Amazon’s AuthorCentral websites allow readers to see a dedicated page focusing on a particular writer. It’s an easy way for Amazon customers, particularly those with Kindle readers, to find more about an author. The recently re-designed pages now include a sliding window featuring books registered to an author. The images are larger, allowing the viewer to see more details and entice them to purchase another book from an author they enjoyed.
Most of the professional writers have claimed their author page on Amazon USA. Besides the book sliding tool, they can upload headshots and casual images. Another section is available to present a bio, and all of the AuthorCentral sites allow Twitter integration. Only the United States version has blog/RSS integration, so one can highlight their latest posts to visiting readers and fans.
Unfortunately, many professional writers have not claimed their overseas AuthorCentral pages. Most erroneously believe that they are all tied together. This is not the case at present, although Amazon has indicated this may be possible in future website updates.
To create your AuthorCentral page, go to one of the links below. I had to register at all of them separately, but some of my friends already had accounts when they first visited the rest of the sites.
- United States: https://authorcentral.amazon.com/gp/landing?
- United Kingdom: https://authorcentral.amazon.co.uk/gp/landing?
- Germany: https://authorcentral.amazon.de/gp/landing?
- France: https://authorcentral.amazon.fr/gp/landing?
- Japan: https://authorcentral.amazon.co.jp/gp/landing?
I would recommend you use the Chrome web browser because it has Google Translate integration built in. For example, going to the French AuthorCentral page, I right-clicked and selected “translate this page”. The results were understandable but not perfect. Images and some buttons may not get translated because they’re not text, but the layouts are similar to the US version. If you set up your United States page first, the rest will be similar enough that you won’t have to translate the pages every time.
After you create an account or log in, you will see a couple of your book titles. Select the button that says “these are my titles” and Amazon will populate most of your titles. Some do not import, so you will have to do a comparison to your full catalog. If you have foreign language versions of your titles, you can have both that language and the English ones for sale, which is handy for places like Japan where there are many English speakers and ex-pats. Make sure all of your titles are listed with all languages and all formats (Kindle, hardcover, paperback, stone carvings, etc.)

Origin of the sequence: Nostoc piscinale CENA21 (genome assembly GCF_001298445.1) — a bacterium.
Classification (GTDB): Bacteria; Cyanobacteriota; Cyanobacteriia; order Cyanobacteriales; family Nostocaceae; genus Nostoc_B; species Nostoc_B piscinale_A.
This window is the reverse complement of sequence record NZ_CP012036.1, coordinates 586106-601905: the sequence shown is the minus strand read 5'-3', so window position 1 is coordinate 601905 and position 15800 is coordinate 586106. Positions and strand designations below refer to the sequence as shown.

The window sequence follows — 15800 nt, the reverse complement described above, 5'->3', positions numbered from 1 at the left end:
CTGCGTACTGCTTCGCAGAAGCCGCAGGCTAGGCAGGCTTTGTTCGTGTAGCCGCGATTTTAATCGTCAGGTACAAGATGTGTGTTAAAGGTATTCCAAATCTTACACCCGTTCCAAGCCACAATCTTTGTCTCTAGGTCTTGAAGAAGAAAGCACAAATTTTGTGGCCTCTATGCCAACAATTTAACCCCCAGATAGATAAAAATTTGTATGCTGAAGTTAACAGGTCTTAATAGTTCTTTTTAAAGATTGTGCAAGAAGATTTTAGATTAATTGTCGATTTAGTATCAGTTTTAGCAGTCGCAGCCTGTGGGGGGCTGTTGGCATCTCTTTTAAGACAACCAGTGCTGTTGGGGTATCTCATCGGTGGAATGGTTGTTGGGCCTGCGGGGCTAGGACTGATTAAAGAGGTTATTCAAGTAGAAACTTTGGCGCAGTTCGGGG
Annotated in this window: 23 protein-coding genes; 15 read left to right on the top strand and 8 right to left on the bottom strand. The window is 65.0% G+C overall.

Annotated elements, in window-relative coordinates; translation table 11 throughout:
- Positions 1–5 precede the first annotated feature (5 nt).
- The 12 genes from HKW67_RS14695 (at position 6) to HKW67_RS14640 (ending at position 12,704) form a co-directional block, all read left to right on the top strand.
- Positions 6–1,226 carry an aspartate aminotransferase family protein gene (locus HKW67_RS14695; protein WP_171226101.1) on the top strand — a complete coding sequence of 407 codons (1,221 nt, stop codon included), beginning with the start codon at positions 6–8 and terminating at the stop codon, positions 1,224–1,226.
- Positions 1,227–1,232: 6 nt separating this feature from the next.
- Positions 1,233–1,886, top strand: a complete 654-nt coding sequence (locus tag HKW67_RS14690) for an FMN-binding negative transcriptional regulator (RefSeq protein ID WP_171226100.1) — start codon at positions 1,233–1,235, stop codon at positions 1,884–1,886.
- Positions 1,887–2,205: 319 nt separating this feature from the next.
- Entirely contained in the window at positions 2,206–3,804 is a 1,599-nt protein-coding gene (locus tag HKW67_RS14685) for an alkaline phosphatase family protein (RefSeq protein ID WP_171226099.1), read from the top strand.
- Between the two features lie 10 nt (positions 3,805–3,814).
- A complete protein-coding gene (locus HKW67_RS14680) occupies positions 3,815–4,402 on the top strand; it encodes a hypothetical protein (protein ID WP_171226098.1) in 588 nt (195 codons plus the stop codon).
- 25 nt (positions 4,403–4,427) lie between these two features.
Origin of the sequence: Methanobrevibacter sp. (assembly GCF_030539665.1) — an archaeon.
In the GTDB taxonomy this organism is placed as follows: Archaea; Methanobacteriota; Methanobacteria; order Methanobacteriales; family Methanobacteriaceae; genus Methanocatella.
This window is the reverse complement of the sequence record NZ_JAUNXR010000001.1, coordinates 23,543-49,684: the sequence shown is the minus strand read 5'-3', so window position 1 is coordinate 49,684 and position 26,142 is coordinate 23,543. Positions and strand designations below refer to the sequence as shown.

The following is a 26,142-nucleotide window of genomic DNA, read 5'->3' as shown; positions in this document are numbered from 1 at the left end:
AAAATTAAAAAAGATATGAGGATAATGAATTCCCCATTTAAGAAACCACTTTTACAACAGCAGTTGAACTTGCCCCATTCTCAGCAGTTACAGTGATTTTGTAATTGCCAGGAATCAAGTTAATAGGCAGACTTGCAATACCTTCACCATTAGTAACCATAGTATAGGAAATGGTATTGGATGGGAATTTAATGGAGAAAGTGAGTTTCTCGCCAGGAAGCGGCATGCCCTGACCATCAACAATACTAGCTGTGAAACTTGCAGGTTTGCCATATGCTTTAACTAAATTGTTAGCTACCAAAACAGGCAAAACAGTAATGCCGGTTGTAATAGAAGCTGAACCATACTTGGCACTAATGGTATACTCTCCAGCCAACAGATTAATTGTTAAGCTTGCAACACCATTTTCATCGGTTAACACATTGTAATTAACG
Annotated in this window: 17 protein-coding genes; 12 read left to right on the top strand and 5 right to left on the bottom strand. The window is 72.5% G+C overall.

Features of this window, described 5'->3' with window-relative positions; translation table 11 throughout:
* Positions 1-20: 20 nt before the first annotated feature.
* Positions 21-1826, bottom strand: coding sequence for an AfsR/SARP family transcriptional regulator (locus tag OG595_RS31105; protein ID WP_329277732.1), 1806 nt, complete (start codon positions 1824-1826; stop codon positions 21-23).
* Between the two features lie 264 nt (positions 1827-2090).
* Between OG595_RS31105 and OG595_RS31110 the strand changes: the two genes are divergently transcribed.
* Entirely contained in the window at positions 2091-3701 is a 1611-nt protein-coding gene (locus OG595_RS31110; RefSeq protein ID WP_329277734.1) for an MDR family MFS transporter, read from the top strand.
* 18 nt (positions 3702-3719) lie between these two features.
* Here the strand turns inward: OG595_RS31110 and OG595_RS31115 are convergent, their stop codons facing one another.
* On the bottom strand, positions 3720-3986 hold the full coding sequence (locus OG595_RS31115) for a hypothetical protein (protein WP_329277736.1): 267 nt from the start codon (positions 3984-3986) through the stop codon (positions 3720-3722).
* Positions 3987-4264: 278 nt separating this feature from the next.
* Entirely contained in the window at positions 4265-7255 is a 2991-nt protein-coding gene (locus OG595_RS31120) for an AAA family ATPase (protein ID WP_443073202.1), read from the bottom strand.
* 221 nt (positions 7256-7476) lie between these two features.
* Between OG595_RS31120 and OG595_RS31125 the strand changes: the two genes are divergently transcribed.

Foreign markets are counted separately for book ranking, so if you’re a neurotic rank checker you’ll have several places to click. Oddly enough, many of the reviews carry over, but not all of them — it’s very hit-and-miss.
Amazon is working on the China (amazon.cn) and Italy (amazon.it) sites. The Canada (amazon.ca) and India (amazon.in) versions appear to use the data from the United States. Some of the other countries run off of others, such as Austria mostly using the German AuthorCentral system. Eventually, all of them will be available to use. With any luck, they will have all of them integrated to make things easier for the author.
Since this does take time, is it worth the effort? My thoughts are yes, for several reasons. Amazon is a high-quality website, so crosslinking it with your blog may help your Google ranking. Even if you only get a trickle of sales, that is still income for your pocket and a chance for a new reader to fall in love with your work.
To check how your page looks, go to the Amazon shopping page of the country you wish to view and enter your author name. You should see some of your titles with your name highlighted underneath. Click on your name and you will be taken to your author page. You may wish to have your bio translated into the appropriate language and use that version. Friends who speak and write the language, local colleges, asking around online for references, or even using places like Fiverr.com can help you to upload a native version.
I do not recommend using software methods to change the language of your bio since the meaning gets lost in translation. For example, Pepsi set up shop in China in the early 1970s, using the slogan “Come Alive! You’re In The Pepsi Generation”, which roughly translated meant it brought ancestors back from the dead. Great for horror writers, bad for soft drink companies…except it suddenly became “cool” to drink Pepsi and sales took off.
I wish you the best of luck expanding your author empire until it’s a world-wide phenomenon.